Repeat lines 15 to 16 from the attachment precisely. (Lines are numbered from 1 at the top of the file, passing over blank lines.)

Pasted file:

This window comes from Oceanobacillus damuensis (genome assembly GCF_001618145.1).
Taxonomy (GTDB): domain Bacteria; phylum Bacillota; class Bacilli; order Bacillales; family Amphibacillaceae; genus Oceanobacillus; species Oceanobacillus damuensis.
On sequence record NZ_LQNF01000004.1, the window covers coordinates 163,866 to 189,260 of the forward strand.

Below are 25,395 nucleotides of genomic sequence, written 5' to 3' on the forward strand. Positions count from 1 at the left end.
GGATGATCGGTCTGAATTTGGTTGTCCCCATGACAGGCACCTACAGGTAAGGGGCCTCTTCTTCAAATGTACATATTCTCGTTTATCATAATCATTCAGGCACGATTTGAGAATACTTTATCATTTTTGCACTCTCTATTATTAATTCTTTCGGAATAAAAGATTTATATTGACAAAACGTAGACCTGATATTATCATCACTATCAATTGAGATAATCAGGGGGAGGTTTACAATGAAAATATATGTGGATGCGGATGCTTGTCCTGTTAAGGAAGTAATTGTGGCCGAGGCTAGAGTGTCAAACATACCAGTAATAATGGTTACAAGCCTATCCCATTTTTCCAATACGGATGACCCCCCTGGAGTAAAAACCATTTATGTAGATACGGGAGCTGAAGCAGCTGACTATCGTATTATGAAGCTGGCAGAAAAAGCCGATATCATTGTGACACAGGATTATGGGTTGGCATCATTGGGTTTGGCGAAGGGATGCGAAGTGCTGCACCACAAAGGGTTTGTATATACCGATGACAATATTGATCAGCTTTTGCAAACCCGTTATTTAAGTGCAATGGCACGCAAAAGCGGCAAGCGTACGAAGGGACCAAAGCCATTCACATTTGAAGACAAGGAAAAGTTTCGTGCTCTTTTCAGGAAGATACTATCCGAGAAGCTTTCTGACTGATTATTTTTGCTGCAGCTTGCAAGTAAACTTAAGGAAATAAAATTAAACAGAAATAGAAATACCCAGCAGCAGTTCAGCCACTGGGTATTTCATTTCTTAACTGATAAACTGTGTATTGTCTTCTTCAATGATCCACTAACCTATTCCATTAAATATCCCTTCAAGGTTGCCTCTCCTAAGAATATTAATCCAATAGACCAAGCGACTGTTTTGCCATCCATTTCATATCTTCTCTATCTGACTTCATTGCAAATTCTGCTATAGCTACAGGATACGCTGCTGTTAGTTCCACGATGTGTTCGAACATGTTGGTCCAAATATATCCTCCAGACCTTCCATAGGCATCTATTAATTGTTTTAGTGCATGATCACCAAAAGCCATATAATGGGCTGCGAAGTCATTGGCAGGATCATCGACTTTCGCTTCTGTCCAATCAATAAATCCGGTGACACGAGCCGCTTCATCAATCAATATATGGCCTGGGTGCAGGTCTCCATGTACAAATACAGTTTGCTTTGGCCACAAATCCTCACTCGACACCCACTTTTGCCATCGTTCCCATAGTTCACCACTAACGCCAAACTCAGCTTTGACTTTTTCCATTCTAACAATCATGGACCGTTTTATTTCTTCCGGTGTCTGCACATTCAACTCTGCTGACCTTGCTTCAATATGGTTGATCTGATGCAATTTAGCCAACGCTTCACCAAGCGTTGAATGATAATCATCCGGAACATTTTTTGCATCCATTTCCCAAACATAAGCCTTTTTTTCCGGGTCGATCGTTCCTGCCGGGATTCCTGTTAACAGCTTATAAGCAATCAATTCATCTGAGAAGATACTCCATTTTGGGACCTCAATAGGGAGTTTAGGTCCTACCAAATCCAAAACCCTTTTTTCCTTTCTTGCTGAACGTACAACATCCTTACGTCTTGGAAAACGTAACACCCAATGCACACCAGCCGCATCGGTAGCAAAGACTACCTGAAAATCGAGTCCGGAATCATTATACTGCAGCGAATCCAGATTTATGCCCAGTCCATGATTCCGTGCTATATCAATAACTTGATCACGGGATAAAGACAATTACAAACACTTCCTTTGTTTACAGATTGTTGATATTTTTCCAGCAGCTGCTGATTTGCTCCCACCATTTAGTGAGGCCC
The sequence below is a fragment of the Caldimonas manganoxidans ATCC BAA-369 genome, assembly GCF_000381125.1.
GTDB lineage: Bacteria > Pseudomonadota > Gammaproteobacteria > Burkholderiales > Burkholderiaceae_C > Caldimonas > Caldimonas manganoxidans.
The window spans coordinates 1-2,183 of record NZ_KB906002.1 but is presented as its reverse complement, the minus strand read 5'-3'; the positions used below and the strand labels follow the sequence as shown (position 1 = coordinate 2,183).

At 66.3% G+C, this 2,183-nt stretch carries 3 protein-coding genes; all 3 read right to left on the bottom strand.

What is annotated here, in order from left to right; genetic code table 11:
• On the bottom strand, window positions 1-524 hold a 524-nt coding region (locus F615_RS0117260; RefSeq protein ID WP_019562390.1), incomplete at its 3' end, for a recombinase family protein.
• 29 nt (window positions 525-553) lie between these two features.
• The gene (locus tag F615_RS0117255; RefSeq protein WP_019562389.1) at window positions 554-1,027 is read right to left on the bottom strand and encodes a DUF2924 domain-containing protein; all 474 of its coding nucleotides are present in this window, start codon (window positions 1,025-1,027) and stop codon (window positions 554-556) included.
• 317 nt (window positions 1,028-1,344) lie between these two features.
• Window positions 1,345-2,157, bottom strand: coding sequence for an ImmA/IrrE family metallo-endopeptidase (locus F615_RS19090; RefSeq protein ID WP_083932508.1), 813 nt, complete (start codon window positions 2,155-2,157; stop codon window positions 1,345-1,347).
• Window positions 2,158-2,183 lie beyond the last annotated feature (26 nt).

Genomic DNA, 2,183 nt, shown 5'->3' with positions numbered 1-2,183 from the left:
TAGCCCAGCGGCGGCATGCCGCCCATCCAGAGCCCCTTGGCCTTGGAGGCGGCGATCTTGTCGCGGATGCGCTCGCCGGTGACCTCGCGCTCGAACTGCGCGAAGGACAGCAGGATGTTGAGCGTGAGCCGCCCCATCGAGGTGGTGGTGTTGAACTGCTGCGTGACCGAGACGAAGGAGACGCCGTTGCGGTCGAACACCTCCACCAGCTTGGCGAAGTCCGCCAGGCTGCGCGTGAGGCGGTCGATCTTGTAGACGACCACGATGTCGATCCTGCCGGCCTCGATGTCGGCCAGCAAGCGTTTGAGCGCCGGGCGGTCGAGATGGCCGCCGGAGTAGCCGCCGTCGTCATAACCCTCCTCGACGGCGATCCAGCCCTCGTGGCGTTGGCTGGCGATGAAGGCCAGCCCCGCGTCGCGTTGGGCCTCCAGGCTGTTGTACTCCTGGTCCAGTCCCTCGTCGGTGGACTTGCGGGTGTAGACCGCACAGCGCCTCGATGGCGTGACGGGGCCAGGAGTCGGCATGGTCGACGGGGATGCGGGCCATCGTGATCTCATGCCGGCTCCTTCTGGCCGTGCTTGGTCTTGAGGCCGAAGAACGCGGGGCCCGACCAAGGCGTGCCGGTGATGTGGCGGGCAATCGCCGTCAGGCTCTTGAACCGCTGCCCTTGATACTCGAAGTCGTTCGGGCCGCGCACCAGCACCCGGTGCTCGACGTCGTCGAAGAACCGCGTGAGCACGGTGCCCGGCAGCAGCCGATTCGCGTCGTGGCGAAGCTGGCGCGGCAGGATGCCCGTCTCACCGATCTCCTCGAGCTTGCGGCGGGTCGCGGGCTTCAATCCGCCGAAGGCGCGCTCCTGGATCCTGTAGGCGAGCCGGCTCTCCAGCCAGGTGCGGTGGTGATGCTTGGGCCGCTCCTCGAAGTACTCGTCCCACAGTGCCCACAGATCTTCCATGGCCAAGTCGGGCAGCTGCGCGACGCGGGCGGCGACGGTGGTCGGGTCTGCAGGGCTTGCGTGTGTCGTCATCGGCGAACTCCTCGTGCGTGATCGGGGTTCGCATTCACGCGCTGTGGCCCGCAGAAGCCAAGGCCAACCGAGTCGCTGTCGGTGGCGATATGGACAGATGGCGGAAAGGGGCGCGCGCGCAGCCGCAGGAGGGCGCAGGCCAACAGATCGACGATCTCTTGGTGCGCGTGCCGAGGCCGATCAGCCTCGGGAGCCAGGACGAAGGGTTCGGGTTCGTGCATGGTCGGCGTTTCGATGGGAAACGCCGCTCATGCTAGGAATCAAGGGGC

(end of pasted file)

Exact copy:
• Window positions 1,345-2,157, bottom strand: coding sequence for an ImmA/IrrE family metallo-endopeptidase (locus F615_RS19090; RefSeq protein ID WP_083932508.1), 813 nt, complete (start codon window positions 2,155-2,157; stop codon window positions 1,345-1,347).
• Window positions 2,158-2,183 lie beyond the last annotated feature (26 nt).